Today I was able to finally bring my camera into the prison and take photos of the women in the class! The photo above is my favorite out of the series. This photo is of Esther, who was enthralled by today’s class and whose concentration is evident in the photo.
Today we worked on making earrings out of fabric and manta. This technique is different than the manta beads and has several stages. First we made a base by gluing pieces of muslin together, painting a base coat onto the muslin, and sponging a second layer of paint on (to achieve a textured look). Next, we glued manta on the base and the final step, which we will complete on Thursday, is to embellish the edges with seed beads. The result is a large, flat “bead” that will be used for earrings.
The women enjoyed having even more control over the creative process and we all lamented together about the paint, glue, and general mess we were making of our hands. Painting of any kind is not something the women do in the prison and it was fun to have a class that was completely outside all of our comfort zones.
On the way back from the prison I talked with a woman who works in the prison every day and she told me the women have been selling their jewelry throughout the year. This is exciting news, as the goal of the education program is to teach skills that the women can use to earn income. The woman told me that she has been picking up supplies for the women at the local jewelry store and that she has custom ordered several pieces from them.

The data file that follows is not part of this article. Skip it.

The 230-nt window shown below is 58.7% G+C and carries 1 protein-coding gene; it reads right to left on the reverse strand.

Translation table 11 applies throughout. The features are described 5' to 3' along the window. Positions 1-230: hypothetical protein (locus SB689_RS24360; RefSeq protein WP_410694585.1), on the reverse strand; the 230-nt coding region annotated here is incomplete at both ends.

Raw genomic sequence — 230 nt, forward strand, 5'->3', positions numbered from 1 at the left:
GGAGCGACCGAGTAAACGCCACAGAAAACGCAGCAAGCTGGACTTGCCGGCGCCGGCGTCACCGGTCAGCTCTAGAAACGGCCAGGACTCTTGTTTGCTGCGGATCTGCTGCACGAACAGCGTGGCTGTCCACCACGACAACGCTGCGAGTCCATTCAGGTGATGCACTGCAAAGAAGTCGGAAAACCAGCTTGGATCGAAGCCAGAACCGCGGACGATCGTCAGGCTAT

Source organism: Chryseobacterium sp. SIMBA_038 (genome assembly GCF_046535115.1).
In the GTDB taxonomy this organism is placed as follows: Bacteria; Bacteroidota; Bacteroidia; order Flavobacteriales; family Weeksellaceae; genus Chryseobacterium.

Hearing this news couldn’t have made me happier. There are many aspect of the education program, including fostering a sense of accomplishment and self-worth, creating space for creativity, and just plain having fun, but the most immediate goal of the program is to help the women earn income. Knowing the program is meeting this goal, in real time, and that the women feel confident enough to sell their work is a tremendous boost and it most certainly makes my painted, gummy fingertips worth it.